What spurred my current eruption of emotion about adaptations? Well, it's been sort of a slow burn recently between varying reports of remaking IT, a clustermess of issues in season two of Game of Thrones (many of which end up as just sloppy storytelling -- and making strong characters into idiots), and culminating in the top news of this article about directors who were born for certain adaptations. The article itself is intriguing and has some interesting (and some, really, very safe) choices in the roster. What made my head do a Linda Blair was the news which sparked this article: that Guy Ritchie is doing an adaptation of Treasure Island.
Now, I don't necessarily doubt that the movie will be a fun romp with cool action sequences, quippy dialogue, and a sassy Long John Silver. There's just two issues with this equation. First, that concept is not going to end up being Treasure Island. Second, there already exists a near perfect adaptation of the book -- we don't need another.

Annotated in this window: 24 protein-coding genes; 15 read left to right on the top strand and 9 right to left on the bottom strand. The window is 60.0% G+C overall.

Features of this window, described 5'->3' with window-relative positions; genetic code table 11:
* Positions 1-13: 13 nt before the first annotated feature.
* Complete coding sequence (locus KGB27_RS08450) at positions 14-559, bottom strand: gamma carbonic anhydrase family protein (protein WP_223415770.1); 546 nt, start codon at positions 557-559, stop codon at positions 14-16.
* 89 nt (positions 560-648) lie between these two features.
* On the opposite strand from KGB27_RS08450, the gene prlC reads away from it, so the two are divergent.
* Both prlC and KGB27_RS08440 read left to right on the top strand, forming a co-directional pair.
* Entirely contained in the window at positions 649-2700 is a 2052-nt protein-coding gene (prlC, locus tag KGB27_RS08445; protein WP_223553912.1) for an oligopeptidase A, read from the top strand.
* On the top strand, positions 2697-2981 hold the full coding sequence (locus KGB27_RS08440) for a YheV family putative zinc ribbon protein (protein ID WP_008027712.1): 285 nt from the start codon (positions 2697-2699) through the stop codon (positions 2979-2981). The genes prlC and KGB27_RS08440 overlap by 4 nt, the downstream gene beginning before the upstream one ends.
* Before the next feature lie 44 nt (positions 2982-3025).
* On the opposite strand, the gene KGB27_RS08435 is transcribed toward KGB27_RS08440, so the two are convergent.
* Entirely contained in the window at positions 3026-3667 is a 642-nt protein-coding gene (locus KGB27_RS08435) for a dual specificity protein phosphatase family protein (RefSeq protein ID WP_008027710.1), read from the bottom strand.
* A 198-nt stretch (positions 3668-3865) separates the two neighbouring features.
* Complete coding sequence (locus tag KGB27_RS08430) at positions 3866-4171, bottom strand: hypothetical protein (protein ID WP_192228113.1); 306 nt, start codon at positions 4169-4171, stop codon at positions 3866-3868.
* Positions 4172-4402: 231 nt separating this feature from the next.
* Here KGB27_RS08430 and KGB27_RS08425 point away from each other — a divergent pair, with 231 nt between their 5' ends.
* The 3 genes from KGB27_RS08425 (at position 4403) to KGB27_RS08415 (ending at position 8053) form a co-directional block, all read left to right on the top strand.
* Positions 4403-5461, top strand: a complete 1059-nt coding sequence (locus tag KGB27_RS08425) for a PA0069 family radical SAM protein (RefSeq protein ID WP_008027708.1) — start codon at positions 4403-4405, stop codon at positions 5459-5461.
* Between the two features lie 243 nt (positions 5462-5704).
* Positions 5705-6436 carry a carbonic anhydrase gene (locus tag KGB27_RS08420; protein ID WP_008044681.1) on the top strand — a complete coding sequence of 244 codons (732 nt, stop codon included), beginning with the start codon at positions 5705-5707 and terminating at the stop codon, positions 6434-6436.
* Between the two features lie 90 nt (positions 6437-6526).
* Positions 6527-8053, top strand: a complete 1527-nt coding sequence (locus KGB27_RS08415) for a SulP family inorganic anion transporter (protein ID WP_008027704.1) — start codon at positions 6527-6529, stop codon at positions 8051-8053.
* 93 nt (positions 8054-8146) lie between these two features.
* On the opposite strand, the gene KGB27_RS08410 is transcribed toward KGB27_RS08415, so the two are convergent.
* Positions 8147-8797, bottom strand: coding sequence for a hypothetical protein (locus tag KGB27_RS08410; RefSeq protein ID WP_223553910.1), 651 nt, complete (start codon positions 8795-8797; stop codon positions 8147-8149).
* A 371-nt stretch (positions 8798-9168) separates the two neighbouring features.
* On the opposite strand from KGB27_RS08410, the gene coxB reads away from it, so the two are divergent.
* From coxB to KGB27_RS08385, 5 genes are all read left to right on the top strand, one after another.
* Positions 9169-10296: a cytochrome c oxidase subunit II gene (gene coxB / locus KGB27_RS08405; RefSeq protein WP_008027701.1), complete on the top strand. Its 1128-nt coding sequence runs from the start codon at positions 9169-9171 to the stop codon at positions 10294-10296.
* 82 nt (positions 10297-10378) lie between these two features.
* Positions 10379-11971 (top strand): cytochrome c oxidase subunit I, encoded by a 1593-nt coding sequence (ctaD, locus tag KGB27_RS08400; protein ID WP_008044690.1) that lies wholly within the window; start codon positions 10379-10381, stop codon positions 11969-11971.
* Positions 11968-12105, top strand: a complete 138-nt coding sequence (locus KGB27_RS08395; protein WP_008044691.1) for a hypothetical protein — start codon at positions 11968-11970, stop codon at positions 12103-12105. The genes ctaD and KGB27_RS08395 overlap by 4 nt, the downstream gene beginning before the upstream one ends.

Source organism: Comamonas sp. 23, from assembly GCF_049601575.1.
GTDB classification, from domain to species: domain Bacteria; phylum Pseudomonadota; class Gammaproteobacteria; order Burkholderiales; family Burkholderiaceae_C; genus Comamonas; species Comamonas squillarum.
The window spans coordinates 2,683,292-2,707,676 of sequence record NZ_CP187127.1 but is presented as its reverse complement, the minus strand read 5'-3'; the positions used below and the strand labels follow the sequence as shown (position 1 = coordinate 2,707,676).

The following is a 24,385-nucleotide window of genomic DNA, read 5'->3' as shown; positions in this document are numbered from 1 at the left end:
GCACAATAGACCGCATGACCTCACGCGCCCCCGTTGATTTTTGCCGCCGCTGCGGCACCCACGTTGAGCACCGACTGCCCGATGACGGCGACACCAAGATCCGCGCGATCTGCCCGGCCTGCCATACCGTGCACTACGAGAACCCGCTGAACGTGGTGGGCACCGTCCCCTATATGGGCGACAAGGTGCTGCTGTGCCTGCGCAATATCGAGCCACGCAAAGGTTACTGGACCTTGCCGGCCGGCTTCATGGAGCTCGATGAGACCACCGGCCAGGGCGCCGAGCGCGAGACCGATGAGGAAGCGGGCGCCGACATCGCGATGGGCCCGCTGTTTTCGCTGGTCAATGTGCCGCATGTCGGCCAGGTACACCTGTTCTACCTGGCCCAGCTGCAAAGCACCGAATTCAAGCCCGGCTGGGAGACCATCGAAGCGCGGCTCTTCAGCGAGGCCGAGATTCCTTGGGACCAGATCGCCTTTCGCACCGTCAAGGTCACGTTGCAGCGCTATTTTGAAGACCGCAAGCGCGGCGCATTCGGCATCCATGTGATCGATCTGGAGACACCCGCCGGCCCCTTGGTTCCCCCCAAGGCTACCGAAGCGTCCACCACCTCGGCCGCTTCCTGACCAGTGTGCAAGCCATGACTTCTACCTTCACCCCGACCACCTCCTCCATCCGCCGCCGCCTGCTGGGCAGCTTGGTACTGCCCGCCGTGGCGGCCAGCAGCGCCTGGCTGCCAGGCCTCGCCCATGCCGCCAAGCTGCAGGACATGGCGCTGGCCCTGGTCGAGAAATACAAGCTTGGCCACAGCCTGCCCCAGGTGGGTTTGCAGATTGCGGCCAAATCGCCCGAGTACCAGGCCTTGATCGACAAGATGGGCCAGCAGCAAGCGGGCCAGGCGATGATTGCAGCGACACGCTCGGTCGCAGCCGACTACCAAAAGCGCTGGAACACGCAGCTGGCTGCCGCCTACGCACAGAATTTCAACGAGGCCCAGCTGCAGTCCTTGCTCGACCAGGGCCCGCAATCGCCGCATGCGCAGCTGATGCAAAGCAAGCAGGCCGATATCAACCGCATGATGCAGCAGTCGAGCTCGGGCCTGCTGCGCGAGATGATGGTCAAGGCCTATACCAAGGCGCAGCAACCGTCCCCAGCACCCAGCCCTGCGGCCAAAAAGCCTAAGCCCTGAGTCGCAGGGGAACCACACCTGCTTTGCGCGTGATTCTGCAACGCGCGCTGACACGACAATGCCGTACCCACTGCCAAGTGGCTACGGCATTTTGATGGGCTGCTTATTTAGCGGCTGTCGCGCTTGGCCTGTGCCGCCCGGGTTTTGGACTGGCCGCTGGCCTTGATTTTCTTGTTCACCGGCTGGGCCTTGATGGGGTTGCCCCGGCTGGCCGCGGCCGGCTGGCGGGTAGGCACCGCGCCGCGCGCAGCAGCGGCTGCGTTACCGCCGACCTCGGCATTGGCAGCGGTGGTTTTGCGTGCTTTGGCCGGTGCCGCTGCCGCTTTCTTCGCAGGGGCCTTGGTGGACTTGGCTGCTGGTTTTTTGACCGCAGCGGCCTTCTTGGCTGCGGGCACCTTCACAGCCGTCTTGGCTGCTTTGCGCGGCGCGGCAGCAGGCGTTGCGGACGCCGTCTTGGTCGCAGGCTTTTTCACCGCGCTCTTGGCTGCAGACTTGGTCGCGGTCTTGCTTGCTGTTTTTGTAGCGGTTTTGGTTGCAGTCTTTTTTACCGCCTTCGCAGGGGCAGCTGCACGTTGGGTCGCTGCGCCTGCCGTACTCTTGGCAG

Addressing issue the first: Guy Ritchie's already proven this is his MO with the Sherlock Holmes movies. Those guys bashing around the world solving mysteries are not Holmes and Watson. What Ritchie crafted is a set of cool Victorian buddy movies, with two men who happen to share names with and few characteristics of two of the most compelling characters in literature. You want to really see Holmes and Watson on screen? Watch the BBC series Sherlock. It's a modern setting, yes, but it IS Sherlock Holmes. I enjoy the movies, but I told myself about fifteen minutes into the first one that this was a Victorian buddy movie, not a Sherlock Holmes movie. In my head, I CHANGED THE G-D NAME, and then it was fine.
Now on to issue the second: already a near perfect adaptation of Treasure Island? Yep. I've never seen that... you think. No, you probably haven't. Yet it exists. It's a very good film, and it is one of the best examples in existence of how to adapt literature for screen. It's faithful to the tone, style, feel and majority of the plot. The characterization is spot on with a stellar cast. It's not a perfect movie, but Treasure Island is not a perfect book. It is however proof that when you maintain the core of a novel as your guiding star you can make not only a good film but a truly faithful adaptation of a work which deserves that treatment. Yet, people are still making Treasure Island... except no other adaptation I've seen really is remotely close to actually being Treasure Island, thus the crux of this whole entry: if you're going to keep remaking something and yet deviate drastically from the source -- CHANGE.THE.G-D.NAME.